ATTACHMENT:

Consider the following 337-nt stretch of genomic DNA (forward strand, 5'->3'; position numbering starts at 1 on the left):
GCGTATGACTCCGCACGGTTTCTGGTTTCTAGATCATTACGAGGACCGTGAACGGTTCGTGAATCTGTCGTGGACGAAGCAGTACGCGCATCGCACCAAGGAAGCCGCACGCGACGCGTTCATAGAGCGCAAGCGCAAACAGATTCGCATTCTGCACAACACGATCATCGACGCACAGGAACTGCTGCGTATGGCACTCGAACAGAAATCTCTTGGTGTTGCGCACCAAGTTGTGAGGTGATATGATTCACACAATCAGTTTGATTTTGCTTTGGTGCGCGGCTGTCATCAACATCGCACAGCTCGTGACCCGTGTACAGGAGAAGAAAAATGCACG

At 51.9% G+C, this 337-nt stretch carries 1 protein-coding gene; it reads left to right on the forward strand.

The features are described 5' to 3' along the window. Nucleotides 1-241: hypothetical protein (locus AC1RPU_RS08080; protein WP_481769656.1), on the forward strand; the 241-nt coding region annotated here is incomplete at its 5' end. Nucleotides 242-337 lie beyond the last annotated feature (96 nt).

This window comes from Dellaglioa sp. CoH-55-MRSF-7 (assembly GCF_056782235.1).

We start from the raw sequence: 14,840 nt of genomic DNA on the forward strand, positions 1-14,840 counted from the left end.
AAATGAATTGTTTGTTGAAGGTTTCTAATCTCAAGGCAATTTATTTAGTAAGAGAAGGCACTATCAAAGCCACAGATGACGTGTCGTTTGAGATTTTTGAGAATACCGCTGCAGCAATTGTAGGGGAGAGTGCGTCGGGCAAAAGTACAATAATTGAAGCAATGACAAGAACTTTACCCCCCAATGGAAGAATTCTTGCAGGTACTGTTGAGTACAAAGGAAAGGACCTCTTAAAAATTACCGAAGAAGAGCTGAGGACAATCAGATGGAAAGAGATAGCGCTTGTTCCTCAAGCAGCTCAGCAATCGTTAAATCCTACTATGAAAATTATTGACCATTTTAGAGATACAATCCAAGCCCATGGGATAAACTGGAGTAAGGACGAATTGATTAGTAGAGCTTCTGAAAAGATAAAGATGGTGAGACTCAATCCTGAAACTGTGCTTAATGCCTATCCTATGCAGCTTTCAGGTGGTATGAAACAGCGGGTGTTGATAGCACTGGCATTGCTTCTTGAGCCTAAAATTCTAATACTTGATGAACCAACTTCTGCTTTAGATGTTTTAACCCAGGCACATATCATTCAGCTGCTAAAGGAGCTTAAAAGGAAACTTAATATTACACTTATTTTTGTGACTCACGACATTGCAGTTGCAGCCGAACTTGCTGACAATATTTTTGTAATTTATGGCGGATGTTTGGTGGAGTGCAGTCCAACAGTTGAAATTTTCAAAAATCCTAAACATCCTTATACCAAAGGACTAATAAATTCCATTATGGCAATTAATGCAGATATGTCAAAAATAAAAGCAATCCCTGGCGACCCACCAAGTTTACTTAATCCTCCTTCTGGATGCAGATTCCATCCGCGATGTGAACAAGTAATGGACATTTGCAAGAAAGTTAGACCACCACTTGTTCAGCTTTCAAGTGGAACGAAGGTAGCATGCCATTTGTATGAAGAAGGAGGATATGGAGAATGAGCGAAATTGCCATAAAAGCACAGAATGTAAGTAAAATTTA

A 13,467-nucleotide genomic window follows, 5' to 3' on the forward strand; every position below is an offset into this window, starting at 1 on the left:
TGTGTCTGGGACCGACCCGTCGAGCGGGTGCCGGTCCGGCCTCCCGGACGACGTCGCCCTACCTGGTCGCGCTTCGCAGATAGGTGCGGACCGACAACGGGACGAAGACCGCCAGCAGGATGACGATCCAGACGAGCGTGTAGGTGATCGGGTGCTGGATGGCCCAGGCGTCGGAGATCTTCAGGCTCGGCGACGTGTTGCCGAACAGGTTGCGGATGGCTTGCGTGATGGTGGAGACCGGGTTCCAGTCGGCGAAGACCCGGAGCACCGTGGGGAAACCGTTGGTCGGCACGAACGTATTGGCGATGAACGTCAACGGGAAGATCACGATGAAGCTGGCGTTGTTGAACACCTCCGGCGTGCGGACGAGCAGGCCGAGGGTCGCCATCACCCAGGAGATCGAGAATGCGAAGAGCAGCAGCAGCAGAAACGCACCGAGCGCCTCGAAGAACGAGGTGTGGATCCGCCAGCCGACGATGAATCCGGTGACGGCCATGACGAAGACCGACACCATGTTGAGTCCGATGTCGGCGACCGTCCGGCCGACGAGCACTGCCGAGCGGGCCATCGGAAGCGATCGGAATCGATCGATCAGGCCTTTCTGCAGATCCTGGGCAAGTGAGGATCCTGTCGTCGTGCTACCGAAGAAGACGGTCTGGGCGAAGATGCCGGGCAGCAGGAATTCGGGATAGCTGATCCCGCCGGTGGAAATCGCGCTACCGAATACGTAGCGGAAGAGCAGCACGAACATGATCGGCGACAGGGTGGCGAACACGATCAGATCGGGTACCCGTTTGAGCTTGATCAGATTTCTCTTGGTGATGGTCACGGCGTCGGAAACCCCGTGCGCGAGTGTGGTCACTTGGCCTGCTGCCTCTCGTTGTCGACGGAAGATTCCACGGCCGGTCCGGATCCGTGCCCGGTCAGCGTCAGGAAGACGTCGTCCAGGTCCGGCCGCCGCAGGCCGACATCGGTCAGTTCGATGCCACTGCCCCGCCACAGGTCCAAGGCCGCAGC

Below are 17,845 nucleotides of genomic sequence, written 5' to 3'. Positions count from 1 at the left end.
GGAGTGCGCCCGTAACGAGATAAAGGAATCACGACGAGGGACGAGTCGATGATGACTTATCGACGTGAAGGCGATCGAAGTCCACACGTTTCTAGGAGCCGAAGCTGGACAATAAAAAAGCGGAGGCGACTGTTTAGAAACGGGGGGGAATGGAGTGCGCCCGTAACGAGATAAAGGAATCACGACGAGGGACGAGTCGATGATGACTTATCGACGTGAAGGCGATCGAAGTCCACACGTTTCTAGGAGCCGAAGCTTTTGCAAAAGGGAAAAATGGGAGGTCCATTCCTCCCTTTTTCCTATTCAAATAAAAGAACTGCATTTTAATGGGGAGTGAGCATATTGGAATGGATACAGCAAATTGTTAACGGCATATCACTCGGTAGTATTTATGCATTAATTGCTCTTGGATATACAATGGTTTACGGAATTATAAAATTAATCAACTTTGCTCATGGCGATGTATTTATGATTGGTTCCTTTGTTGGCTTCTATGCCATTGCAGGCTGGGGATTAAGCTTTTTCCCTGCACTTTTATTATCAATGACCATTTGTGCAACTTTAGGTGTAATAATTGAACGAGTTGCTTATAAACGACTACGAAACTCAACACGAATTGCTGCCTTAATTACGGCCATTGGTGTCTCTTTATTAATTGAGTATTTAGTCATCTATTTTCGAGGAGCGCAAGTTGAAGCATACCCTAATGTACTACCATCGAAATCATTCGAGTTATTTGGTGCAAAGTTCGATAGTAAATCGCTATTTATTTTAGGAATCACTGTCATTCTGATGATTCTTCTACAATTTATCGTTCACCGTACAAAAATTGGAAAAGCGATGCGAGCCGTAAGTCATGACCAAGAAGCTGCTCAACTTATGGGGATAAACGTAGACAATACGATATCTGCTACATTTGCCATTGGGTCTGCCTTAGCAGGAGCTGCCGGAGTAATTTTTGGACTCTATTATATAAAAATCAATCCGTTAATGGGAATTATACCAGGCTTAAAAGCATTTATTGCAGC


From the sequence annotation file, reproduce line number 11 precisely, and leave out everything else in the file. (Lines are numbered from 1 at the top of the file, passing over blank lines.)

GGAGTGCGCCCGTAACGAGATAAAGGAATCACGACGAGGGACGAGTCGATGATGACTTATCGACGTGAAGGCGATCGAAGTCCACACGTTTCTAGGAGCCGAAGCTGGACAATAAAAAAGCGGAGGCGACTGTTTAGAAACGGGGGGGAATGGAGTGCGCCCGTAACGAGATAAAGGAATCACGACGAGGGACGAGTCGATGATGACTTATCGACGTGAAGGCGATCGAAGTCCACACGTTTCTAGGAGCCGAAGCTTTTGCAAAAGGGAAAAATGGGAGGTCCATTCCTCCCTTTTTCCTATTCAAATAAAAGAACTGCATTTTAATGGGGAGTGAGCATATTGGAATGGATACAGCAAATTGTTAACGGCATATCACTCGGTAGTATTTATGCATTAATTGCTCTTGGATATACAATGGTTTACGGAATTATAAAATTAATCAACTTTGCTCATGGCGATGTATTTATGATTGGTTCCTTTGTTGGCTTCTATGCCATTGCAGGCTGGGGATTAAGCTTTTTCCCTGCACTTTTATTATCAATGACCATTTGTGCAACTTTAGGTGTAATAATTGAACGAGTTGCTTATAAACGACTACGAAACTCAACACGAATTGCTGCCTTAATTACGGCCATTGGTGTCTCTTTATTAATTGAGTATTTAGTCATCTATTTTCGAGGAGCGCAAGTTGAAGCATACCCTAATGTACTACCATCGAAATCATTCGAGTTATTTGGTGCAAAGTTCGATAGTAAATCGCTATTTATTTTAGGAATCACTGTCATTCTGATGATTCTTCTACAATTTATCGTTCACCGTACAAAAATTGGAAAAGCGATGCGAGCCGTAAGTCATGACCAAGAAGCTGCTCAACTTATGGGGATAAACGTAGACAATACGATATCTGCTACATTTGCCATTGGGTCTGCCTTAGCAGGAGCTGCCGGAGTAATTTTTGGACTCTATTATATAAAAATCAATCCGTTAATGGGAATTATACCAGGCTTAAAAGCATTTATTGCAGC